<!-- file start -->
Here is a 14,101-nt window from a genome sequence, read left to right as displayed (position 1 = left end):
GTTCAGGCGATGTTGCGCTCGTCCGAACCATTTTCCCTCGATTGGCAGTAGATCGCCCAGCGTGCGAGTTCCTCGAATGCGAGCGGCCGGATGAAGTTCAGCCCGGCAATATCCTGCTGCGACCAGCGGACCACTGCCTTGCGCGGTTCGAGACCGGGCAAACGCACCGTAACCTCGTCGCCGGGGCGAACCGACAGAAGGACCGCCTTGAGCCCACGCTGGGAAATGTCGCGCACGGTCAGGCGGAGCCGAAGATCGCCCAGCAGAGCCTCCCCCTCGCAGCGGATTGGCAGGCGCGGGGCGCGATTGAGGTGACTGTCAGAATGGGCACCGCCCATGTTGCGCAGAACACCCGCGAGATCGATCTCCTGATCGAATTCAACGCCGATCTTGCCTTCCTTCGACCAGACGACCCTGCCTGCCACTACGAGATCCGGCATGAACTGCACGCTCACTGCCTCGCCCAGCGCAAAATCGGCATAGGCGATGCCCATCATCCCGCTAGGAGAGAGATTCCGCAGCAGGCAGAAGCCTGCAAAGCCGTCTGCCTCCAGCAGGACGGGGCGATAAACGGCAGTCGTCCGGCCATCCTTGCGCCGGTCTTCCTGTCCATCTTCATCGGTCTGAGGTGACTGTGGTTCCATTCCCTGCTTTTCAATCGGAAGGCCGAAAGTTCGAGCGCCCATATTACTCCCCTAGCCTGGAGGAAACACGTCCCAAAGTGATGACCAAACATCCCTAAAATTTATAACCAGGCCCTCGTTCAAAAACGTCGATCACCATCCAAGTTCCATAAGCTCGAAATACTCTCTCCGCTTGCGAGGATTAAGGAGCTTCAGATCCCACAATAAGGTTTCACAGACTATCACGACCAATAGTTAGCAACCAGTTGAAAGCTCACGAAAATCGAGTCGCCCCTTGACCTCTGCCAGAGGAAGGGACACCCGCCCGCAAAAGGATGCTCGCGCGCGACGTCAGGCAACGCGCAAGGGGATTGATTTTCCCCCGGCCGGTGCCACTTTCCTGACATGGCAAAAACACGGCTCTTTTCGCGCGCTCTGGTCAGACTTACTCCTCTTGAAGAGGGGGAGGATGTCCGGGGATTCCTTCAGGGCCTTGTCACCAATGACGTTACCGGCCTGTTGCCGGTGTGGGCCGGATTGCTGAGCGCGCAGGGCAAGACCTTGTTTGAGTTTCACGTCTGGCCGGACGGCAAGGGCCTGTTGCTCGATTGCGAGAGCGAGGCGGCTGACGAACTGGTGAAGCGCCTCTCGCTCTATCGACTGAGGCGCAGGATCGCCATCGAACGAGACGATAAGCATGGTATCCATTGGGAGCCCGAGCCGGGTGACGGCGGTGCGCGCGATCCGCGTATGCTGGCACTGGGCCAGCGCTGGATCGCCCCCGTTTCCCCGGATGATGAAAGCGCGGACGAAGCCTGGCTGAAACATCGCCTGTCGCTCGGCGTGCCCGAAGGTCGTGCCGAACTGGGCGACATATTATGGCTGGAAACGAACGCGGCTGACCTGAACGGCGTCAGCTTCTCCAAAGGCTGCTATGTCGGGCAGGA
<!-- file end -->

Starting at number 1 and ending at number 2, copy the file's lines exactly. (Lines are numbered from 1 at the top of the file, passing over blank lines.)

Here is a 14,101-nt window from a genome sequence, read left to right as displayed (position 1 = left end):
GTTCAGGCGATGTTGCGCTCGTCCGAACCATTTTCCCTCGATTGGCAGTAGATCGCCCAGCGTGCGAGTTCCTCGAATGCGAGCGGCCGGATGAAGTTCAGCCCGGCAATATCCTGCTGCGACCAGCGGACCACTGCCTTGCGCGGTTCGAGACCGGGCAAACGCACCGTAACCTCGTCGCCGGGGCGAACCGACAGAAGGACCGCCTTGAGCCCACGCTGGGAAATGTCGCGCACGGTCAGGCGGAGCCGAAGATCGCCCAGCAGAGCCTCCCCCTCGCAGCGGATTGGCAGGCGCGGGGCGCGATTGAGGTGACTGTCAGAATGGGCACCGCCCATGTTGCGCAGAACACCCGCGAGATCGATCTCCTGATCGAATTCAACGCCGATCTTGCCTTCCTTCGACCAGACGACCCTGCCTGCCACTACGAGATCCGGCATGAACTGCACGCTCACTGCCTCGCCCAGCGCAAAATCGGCATAGGCGATGCCCATCATCCCGCTAGGAGAGAGATTCCGCAGCAGGCAGAAGCCTGCAAAGCCGTCTGCCTCCAGCAGGACGGGGCGATAAACGGCAGTCGTCCGGCCATCCTTGCGCCGGTCTTCCTGTCCATCTTCATCGGTCTGAGGTGACTGTGGTTCCATTCCCTGCTTTTCAATCGGAAGGCCGAAAGTTCGAGCGCCCATATTACTCCCCTAGCCTGGAGGAAACACGTCCCAAAGTGATGACCAAACATCCCTAAAATTTATAACCAGGCCCTCGTTCAAAAACGTCGATCACCATCCAAGTTCCATAAGCTCGAAATACTCTCTCCGCTTGCGAGGATTAAGGAGCTTCAGATCCCACAATAAGGTTTCACAGACTATCACGACCAATAGTTAGCAACCAGTTGAAAGCTCACGAAAATCGAGTCGCCCCTTGACCTCTGCCAGAGGAAGGGACACCCGCCCGCAAAAGGATGCTCGCGCGCGACGTCAGGCAACGCGCAAGGGGATTGATTTTCCCCCGGCCGGTGCCACTTTCCTGACATGGCAAAAACACGGCTCTTTTCGCGCGCTCTGGTCAGACTTACTCCTCTTGAAGAGGGGGAGGATGTCCGGGGATTCCTTCAGGGCCTTGTCACCAATGACGTTACCGGCCTGTTGCCGGTGTGGGCCGGATTGCTGAGCGCGCAGGGCAAGACCTTGTTTGAGTTTCACGTCTGGCCGGACGGCAAGGGCCTGTTGCTCGATTGCGAGAGCGAGGCGGCTGACGAACTGGTGAAGCGCCTCTCGCTCTATCGACTGAGGCGCAGGATCGCCATCGAACGAGACGATAAGCATGGTATCCATTGGGAGCCCGAGCCGGGTGACGGCGGTGCGCGCGATCCGCGTATGCTGGCACTGGGCCAGCGCTGGATCGCCCCCGTTTCCCCGGATGATGAAAGCGCGGACGAAGCCTGGCTGAAACATCGCCTGTCGCTCGGCGTGCCCGAAGGTCGTGCCGAACTGGGCGACATATTATGGCTGGAAACGAACGCGGCTGACCTGAACGGCGTCAGCTTCTCCAAAGGCTGCTATGTCGGGCAGGA